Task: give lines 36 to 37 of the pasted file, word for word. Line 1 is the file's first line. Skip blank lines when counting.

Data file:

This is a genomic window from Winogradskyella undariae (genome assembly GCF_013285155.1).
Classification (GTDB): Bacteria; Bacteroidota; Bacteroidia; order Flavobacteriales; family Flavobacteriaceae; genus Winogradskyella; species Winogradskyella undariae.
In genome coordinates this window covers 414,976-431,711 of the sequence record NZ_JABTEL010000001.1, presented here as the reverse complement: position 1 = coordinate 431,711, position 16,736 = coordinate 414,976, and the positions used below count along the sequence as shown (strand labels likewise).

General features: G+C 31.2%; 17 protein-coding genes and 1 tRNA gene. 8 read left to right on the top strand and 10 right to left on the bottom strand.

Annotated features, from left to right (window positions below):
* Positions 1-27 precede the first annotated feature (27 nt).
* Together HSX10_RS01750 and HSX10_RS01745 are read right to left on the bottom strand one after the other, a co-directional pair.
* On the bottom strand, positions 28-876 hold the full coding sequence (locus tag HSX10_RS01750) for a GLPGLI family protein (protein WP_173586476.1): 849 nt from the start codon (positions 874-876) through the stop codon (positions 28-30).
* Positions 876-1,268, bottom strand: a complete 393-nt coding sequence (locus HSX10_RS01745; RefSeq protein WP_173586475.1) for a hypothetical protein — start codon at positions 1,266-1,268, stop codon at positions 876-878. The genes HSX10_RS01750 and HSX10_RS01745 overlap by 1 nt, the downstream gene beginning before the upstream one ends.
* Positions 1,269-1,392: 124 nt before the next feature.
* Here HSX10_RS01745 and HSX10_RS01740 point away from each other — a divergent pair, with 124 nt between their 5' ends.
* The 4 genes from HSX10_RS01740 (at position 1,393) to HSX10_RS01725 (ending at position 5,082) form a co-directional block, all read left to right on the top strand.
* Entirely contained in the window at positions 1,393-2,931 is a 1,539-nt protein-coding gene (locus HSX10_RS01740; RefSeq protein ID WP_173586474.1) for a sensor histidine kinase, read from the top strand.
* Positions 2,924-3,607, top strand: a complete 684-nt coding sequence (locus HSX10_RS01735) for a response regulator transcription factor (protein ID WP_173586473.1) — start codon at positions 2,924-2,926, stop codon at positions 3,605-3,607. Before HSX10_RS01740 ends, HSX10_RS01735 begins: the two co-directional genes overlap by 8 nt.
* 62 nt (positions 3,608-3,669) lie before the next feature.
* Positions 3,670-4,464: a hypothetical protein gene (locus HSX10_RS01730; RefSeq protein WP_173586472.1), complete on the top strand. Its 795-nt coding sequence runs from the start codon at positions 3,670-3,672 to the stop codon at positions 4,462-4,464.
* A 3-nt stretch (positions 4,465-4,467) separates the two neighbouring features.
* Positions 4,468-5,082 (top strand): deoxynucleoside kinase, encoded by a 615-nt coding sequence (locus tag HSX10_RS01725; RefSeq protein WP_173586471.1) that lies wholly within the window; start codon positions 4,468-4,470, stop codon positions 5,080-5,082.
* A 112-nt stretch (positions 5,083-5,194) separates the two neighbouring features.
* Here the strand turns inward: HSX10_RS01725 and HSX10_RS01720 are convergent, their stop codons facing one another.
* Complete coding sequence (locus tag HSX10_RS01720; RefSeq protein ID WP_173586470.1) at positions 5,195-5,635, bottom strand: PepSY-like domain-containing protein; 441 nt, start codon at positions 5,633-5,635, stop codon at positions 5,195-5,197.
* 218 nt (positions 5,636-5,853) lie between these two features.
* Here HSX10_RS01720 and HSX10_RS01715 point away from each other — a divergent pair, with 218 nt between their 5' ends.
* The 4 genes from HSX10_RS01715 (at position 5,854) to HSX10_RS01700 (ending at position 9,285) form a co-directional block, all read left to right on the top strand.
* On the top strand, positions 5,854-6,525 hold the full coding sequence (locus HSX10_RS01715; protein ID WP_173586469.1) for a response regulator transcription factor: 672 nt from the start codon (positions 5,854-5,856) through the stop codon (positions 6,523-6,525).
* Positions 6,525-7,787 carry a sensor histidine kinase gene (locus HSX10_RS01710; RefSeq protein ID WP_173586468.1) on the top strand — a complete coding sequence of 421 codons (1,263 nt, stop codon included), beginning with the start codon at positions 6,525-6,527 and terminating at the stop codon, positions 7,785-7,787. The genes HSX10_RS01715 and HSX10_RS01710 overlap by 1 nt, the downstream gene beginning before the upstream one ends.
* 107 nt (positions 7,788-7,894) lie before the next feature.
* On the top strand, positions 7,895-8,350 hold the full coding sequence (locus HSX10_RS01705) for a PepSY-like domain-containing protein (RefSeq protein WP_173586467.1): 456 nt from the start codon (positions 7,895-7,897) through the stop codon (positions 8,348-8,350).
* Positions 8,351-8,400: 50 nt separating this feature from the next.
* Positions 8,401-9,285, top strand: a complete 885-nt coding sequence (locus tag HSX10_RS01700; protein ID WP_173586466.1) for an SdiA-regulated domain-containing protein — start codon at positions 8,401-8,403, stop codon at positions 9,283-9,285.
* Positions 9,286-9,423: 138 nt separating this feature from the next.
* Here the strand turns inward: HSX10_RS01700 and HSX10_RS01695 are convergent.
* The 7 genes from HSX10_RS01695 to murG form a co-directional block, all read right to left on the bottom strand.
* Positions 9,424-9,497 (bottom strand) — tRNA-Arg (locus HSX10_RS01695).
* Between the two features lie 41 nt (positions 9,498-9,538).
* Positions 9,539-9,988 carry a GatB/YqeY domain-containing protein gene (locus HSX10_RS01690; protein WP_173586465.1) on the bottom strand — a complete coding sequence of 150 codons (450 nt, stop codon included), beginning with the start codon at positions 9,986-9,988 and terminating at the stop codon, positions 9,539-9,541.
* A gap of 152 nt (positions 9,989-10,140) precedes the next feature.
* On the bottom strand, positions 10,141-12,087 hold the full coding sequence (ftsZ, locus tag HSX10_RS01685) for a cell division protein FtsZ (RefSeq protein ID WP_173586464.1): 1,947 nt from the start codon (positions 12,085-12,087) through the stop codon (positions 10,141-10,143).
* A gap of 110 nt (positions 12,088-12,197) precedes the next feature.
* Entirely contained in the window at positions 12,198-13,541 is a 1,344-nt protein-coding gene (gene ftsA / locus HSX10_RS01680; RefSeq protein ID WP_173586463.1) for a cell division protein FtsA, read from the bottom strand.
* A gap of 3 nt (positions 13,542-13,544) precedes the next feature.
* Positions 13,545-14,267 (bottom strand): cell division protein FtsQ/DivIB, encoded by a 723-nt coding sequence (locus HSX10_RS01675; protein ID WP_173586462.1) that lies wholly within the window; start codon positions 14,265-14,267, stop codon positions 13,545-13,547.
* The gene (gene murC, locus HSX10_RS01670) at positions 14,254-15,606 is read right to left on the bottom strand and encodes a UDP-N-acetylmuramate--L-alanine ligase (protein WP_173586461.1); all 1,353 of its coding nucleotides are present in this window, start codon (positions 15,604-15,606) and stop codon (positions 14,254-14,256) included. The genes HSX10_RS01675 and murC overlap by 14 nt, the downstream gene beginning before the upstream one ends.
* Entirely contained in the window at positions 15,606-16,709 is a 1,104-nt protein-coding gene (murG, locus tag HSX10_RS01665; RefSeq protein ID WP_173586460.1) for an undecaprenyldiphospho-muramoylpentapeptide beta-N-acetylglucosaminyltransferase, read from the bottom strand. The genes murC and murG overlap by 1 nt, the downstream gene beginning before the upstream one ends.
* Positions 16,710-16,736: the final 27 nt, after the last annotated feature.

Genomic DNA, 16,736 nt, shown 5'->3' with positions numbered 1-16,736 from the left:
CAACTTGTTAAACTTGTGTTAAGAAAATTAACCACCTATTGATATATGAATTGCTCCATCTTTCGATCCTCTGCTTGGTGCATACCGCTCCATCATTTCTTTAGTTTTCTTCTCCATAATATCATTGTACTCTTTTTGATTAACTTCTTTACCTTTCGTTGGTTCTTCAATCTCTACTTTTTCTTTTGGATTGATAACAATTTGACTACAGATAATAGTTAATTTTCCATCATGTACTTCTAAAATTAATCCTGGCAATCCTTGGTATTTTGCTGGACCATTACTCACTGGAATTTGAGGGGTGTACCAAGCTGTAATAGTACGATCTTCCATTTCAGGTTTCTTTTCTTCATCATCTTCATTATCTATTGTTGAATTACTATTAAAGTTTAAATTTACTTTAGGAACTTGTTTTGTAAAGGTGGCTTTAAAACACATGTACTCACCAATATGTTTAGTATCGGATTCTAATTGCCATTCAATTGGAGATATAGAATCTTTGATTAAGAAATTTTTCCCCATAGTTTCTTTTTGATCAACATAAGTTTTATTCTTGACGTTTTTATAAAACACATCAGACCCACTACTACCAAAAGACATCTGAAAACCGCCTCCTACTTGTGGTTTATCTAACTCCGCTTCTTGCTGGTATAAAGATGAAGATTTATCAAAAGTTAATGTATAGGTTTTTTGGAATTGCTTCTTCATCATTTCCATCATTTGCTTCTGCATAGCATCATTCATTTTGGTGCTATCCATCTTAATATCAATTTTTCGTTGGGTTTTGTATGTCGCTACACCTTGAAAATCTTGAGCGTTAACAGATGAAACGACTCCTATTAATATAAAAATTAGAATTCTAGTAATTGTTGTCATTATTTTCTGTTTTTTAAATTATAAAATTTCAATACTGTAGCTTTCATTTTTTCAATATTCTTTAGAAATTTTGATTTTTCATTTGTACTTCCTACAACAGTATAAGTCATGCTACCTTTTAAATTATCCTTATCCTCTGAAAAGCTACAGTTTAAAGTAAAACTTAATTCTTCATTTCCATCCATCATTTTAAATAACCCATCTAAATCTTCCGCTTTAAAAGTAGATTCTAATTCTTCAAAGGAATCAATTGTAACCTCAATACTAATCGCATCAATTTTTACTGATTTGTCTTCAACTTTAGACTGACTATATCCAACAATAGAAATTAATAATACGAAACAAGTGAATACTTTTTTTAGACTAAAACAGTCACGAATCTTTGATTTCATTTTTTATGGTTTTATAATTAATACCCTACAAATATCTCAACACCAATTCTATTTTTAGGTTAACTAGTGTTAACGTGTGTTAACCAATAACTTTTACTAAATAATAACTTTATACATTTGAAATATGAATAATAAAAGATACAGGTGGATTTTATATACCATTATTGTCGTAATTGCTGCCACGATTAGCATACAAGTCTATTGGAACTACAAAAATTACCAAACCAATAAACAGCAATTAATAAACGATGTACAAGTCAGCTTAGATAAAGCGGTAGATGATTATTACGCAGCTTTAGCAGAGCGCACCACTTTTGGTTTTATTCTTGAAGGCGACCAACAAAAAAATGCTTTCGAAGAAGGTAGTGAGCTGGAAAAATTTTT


* Positions 9,539-9,988 carry a GatB/YqeY domain-containing protein gene (locus HSX10_RS01690; protein WP_173586465.1) on the bottom strand — a complete coding sequence of 150 codons (450 nt, stop codon included), beginning with the start codon at positions 9,986-9,988 and terminating at the stop codon, positions 9,539-9,541.
* A gap of 152 nt (positions 9,989-10,140) precedes the next feature.